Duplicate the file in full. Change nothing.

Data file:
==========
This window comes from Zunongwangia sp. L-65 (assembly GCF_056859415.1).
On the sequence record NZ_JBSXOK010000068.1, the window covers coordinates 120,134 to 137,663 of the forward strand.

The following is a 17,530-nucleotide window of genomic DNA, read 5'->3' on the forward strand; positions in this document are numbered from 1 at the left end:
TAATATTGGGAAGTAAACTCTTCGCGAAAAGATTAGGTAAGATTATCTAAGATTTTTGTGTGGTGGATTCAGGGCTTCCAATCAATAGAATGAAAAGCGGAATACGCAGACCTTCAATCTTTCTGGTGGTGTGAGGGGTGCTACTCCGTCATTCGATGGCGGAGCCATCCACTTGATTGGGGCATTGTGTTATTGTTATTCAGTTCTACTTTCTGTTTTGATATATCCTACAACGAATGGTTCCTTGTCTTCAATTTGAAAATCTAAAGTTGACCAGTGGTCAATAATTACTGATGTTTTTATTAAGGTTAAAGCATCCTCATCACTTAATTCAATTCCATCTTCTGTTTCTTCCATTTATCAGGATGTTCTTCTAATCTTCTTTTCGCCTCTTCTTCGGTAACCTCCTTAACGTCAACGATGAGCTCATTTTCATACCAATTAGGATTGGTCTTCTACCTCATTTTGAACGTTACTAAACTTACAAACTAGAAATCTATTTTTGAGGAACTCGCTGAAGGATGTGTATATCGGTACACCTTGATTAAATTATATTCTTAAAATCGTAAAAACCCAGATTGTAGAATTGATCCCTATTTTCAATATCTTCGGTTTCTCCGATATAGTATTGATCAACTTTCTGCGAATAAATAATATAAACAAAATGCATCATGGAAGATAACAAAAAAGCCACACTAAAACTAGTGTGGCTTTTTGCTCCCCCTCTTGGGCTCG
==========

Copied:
This window comes from Zunongwangia sp. L-65 (assembly GCF_056859415.1).
On the sequence record NZ_JBSXOK010000068.1, the window covers coordinates 120,134 to 137,663 of the forward strand.

The following is a 17,530-nucleotide window of genomic DNA, read 5'->3' on the forward strand; positions in this document are numbered from 1 at the left end:
TAATATTGGGAAGTAAACTCTTCGCGAAAAGATTAGGTAAGATTATCTAAGATTTTTGTGTGGTGGATTCAGGGCTTCCAATCAATAGAATGAAAAGCGGAATACGCAGACCTTCAATCTTTCTGGTGGTGTGAGGGGTGCTACTCCGTCATTCGATGGCGGAGCCATCCACTTGATTGGGGCATTGTGTTATTGTTATTCAGTTCTACTTTCTGTTTTGATATATCCTACAACGAATGGTTCCTTGTCTTCAATTTGAAAATCTAAAGTTGACCAGTGGTCAATAATTACTGATGTTTTTATTAAGGTTAAAGCATCCTCATCACTTAATTCAATTCCATCTTCTGTTTCTTCCATTTATCAGGATGTTCTTCTAATCTTCTTTTCGCCTCTTCTTCGGTAACCTCCTTAACGTCAACGATGAGCTCATTTTCATACCAATTAGGATTGGTCTTCTACCTCATTTTGAACGTTACTAAACTTACAAACTAGAAATCTATTTTTGAGGAACTCGCTGAAGGATGTGTATATCGGTACACCTTGATTAAATTATATTCTTAAAATCGTAAAAACCCAGATTGTAGAATTGATCCCTATTTTCAATATCTTCGGTTTCTCCGATATAGTATTGATCAACTTTCTGCGAATAAATAATATAAACAAAATGCATCATGGAAGATAACAAAAAAGCCACACTAAAACTAGTGTGGCTTTTTGCTCCCCCTCTTGGGCTCG